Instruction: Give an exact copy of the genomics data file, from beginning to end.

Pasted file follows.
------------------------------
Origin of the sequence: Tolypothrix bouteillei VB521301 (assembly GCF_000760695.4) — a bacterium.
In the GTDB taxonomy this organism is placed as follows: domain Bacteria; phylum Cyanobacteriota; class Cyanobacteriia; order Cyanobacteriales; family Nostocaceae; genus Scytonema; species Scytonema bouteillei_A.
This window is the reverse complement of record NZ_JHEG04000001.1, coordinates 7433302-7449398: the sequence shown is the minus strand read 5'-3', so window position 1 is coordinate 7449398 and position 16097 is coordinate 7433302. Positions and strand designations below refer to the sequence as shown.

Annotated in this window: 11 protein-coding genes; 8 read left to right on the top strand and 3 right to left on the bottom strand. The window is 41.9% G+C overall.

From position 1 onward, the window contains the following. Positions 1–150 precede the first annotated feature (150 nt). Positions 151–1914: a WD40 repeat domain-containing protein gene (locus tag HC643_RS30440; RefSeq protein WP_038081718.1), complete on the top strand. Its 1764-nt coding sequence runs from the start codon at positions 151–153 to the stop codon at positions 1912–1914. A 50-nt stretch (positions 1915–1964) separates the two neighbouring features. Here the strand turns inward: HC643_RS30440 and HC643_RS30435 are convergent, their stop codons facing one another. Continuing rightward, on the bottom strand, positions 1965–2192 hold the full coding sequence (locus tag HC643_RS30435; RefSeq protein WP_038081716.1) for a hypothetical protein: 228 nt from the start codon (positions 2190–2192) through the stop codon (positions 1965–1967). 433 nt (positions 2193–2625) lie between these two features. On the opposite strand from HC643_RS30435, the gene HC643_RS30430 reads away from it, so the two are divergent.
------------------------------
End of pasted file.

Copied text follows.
Origin of the sequence: Tolypothrix bouteillei VB521301 (assembly GCF_000760695.4) — a bacterium.
In the GTDB taxonomy this organism is placed as follows: domain Bacteria; phylum Cyanobacteriota; class Cyanobacteriia; order Cyanobacteriales; family Nostocaceae; genus Scytonema; species Scytonema bouteillei_A.
This window is the reverse complement of record NZ_JHEG04000001.1, coordinates 7433302-7449398: the sequence shown is the minus strand read 5'-3', so window position 1 is coordinate 7449398 and position 16097 is coordinate 7433302. Positions and strand designations below refer to the sequence as shown.

Annotated in this window: 11 protein-coding genes; 8 read left to right on the top strand and 3 right to left on the bottom strand. The window is 41.9% G+C overall.

From position 1 onward, the window contains the following. Positions 1–150 precede the first annotated feature (150 nt). Positions 151–1914: a WD40 repeat domain-containing protein gene (locus tag HC643_RS30440; RefSeq protein WP_038081718.1), complete on the top strand. Its 1764-nt coding sequence runs from the start codon at positions 151–153 to the stop codon at positions 1912–1914. A 50-nt stretch (positions 1915–1964) separates the two neighbouring features. Here the strand turns inward: HC643_RS30440 and HC643_RS30435 are convergent, their stop codons facing one another. Continuing rightward, on the bottom strand, positions 1965–2192 hold the full coding sequence (locus tag HC643_RS30435; RefSeq protein WP_038081716.1) for a hypothetical protein: 228 nt from the start codon (positions 2190–2192) through the stop codon (positions 1965–1967). 433 nt (positions 2193–2625) lie between these two features. On the opposite strand from HC643_RS30435, the gene HC643_RS30430 reads away from it, so the two are divergent.